In Acts 8 we read of Simon the sorcerer who had believed and had been baptized, and was saved from his past sins. "But when they believed Philip preaching good tidings concerning the kingdom of God and the name of Jesus Christ, they were baptized, both men and women. And Simon also himself believed: and being baptized …" (Acts 8:12-13). Afterwards he sinned or erred. He became an erring child of God. Peter's exact words to him are, "Repent therefore of this thy wickedness and pray the Lord, if perhaps the thought of thy heart shall be forgiven thee" (Acts 8: 22). One who has obeyed the gospel of Christ is a child of God and a servant of righteousness (Romans 6:17-18). When one sins after having become a child of God, he is still a child of God, but an erring child. It is a fact that children of God may sin. James writes, "My brethren, if any among you err from the truth, and one convert him; let him know, that he who converteth a sinner from the error of his way shalt save a soul from death, and shall cover a multitude of sins" (James 5:19-20). John also writes, "If we say that have no sin, we deceive ourselves, and the truth is not in us" (I John 1:8).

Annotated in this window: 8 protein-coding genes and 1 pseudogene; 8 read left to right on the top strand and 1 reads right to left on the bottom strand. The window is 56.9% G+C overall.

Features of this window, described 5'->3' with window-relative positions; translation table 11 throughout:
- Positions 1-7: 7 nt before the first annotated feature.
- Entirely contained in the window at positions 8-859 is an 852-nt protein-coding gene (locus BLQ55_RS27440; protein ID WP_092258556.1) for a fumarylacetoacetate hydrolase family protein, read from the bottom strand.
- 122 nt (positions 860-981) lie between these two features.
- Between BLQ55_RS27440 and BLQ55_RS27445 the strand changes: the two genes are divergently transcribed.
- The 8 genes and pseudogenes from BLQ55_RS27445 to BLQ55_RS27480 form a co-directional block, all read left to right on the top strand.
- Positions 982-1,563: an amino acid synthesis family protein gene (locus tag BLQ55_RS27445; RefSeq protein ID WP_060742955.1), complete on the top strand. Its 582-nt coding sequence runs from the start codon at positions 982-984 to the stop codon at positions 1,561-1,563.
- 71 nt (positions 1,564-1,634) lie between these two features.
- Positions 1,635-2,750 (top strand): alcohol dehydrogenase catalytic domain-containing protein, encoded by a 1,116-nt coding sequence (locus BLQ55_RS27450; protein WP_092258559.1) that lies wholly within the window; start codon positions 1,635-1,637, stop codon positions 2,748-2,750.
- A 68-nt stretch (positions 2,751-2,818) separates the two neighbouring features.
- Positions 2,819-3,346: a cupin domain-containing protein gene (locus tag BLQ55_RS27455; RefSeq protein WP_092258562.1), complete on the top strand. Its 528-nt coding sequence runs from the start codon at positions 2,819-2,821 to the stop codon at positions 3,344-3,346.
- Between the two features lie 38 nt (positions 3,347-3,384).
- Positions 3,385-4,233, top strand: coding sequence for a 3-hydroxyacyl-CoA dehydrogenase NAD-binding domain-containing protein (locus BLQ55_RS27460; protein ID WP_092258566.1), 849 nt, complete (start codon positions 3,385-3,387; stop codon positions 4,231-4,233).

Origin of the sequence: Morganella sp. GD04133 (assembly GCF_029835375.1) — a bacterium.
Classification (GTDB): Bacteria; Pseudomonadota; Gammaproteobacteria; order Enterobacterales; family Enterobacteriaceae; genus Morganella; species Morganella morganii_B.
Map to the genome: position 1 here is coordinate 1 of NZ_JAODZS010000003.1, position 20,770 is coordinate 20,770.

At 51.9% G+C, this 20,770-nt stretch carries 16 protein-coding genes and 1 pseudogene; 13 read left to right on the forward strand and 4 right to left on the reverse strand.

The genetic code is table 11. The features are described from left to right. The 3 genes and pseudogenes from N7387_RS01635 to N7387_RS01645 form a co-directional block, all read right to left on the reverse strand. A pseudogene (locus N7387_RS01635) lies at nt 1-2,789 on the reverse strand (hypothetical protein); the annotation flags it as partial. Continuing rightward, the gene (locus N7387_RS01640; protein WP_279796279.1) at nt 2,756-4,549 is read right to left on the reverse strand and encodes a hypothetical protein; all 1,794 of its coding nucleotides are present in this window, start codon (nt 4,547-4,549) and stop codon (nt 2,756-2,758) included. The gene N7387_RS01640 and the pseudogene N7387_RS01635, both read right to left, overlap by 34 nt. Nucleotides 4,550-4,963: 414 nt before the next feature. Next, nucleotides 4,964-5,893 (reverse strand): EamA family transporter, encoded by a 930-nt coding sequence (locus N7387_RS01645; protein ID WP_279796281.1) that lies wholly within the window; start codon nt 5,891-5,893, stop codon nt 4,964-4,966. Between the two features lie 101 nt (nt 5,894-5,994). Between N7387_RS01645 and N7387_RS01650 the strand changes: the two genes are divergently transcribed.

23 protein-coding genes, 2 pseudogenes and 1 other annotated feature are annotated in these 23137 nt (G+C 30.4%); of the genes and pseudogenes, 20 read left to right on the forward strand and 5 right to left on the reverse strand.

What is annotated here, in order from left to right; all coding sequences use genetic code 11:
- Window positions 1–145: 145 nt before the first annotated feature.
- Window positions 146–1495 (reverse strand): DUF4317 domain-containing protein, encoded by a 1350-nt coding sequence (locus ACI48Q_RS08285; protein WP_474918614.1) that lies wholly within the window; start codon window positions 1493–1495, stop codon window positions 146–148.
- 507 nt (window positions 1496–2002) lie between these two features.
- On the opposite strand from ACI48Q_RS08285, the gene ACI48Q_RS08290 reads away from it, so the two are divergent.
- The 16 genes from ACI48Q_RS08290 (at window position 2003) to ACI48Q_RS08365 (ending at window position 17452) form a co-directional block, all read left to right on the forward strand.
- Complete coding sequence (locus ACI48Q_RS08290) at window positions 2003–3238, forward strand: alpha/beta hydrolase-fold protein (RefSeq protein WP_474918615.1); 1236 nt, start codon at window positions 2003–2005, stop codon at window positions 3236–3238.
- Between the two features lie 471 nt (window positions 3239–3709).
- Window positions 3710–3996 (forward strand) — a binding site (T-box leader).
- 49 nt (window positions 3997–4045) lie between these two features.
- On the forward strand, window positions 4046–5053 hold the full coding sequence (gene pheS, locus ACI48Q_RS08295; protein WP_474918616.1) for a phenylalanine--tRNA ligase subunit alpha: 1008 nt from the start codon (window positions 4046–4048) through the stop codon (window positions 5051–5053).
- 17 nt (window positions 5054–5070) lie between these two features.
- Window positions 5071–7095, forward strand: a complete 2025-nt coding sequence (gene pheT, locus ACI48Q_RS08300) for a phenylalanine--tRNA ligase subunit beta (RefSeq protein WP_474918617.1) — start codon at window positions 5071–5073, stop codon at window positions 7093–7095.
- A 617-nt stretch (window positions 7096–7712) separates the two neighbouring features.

The erring child of God must repent. Repentance for the erring child of God means the same thing as it does for those who are not children of God. Repentance of sin is a change of mind toward sin, produced by godly sorrow, and that results in a reformation of life. Repentance is not simply regret, sorrow, prayer, or fear. It is a change of mind; the decision to quit sin that results in a complete turning from evil. In the parable of the two sons Jesus shows what repentance is. "But what think ye? A man had two sons; and he came to the first and said, Son go to work today in the vineyard. And he answered and said, I will not: but afterward he repented himself, and went" (Matthew 21:28-29). The rebellious son said, "I will not." Later he repented and said, "I will." Repentance, then, is the decision, the determination, to quit sin and obey God. When a child of God who is leading a life of sin either by indifference and carelessness in respect to his duty to Christ and the church, or by a life of immorality and worldliness, comes to himself and repents, he quits the life of sin, turns from sin, and obeys God. The prodigal (Luke 15) came to himself, realized his condition, and made a resolution, "I will arise and go to my father …" That illustrates what repentance is. It was, in the case of the prodigal, the determination to quit doing his own will and do the will of his father.